Earlier this month, I discussed recent survey findings indicating that enterprises now feel pretty good about the industry's wireless LAN security standards and solutions. But they are less confident in their own abilities to successfully deploy them. The survey, conducted by educational networking Web site Webtorials, similarly revealed that enterprises still consider security to be the biggest challenge to Wi-Fi implementation.

I've discussed this situation with several industry experts. I'll attempt to offer some very basic tips that might help you get your arms around Wi-Fi security deployment a bit more clearly. After all, the IEEE 802.11 security nomenclature has grown quite large and complex over the past few years (see our glossary for confirmation of that). Breaking it into short, simple pieces might help clarify the process.

Lesson 1: What are the components you need for a best-practice Wi-Fi security deployment?
Joshua Wright, deputy director of training at the SANS Institute, a Bethesda-based information security training, research and education organization, helped me compile the following list:

  • An authentication database. You likely already have one in place in your organisation, perhaps in the form of Windows Active Directory or a stand-alone RADIUS server (or a combination of both).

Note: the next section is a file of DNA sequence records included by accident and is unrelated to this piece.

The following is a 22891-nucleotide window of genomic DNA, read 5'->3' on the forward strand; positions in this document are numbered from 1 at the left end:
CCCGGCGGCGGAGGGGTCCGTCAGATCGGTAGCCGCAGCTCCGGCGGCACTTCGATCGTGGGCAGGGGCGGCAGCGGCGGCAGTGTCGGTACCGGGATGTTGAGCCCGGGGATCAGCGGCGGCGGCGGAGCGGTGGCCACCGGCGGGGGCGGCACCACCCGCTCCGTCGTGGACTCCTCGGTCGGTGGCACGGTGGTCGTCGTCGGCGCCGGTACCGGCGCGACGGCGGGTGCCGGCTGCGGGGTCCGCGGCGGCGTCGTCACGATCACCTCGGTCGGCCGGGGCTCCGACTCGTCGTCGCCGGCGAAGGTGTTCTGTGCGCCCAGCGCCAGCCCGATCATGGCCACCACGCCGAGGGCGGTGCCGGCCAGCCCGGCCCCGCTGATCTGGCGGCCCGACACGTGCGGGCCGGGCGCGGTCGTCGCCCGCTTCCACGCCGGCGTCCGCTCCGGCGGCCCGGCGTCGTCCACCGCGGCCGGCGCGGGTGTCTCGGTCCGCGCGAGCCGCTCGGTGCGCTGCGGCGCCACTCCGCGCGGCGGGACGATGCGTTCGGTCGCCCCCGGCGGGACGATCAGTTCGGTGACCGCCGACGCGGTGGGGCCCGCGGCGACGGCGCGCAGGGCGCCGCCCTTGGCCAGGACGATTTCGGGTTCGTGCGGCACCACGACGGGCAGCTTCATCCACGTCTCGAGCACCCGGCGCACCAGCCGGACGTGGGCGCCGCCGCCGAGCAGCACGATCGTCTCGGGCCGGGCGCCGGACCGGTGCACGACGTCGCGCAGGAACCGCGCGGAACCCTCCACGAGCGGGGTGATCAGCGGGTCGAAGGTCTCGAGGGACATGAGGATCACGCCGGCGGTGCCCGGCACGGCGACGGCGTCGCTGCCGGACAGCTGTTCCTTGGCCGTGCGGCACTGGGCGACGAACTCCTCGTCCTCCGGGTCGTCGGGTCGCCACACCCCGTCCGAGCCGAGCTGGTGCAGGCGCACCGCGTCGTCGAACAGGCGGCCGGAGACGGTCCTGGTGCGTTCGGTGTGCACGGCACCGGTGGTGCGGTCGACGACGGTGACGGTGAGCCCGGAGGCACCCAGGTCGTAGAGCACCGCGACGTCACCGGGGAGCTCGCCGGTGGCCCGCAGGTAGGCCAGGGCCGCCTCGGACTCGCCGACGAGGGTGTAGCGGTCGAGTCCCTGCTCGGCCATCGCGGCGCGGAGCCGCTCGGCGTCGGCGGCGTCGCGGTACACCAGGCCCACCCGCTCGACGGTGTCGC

• A strong authentication mechanism. This is the wireless Extensible Authentication Protocol (EAP) method that you must select from several available algorithms to verify that the user attempting to connect to the network is who he says he is. A future article will focus on choosing an EAP method.


  • A strong over-the-air data encryption mechanism, which regularly rotates the encryption key. Key rotation gives hackers a smaller window of opportunity to crack the key. If you use current 802.11 security standards, this function will be built right into the encryption algorithm.


  • A regular auditing mechanism to check for rogue devices connected to your network and device misconfigurations. This can consist of periodic scanning of your WLAN environment using free or commercial tools. More security-conscious organisations will wish to use full-time wireless intrusion detection/protection sensors.

  • Next time: Now that you know the basic "ingredients" that go into the Wi-Fi security "recipe," what initial configuration steps should you take?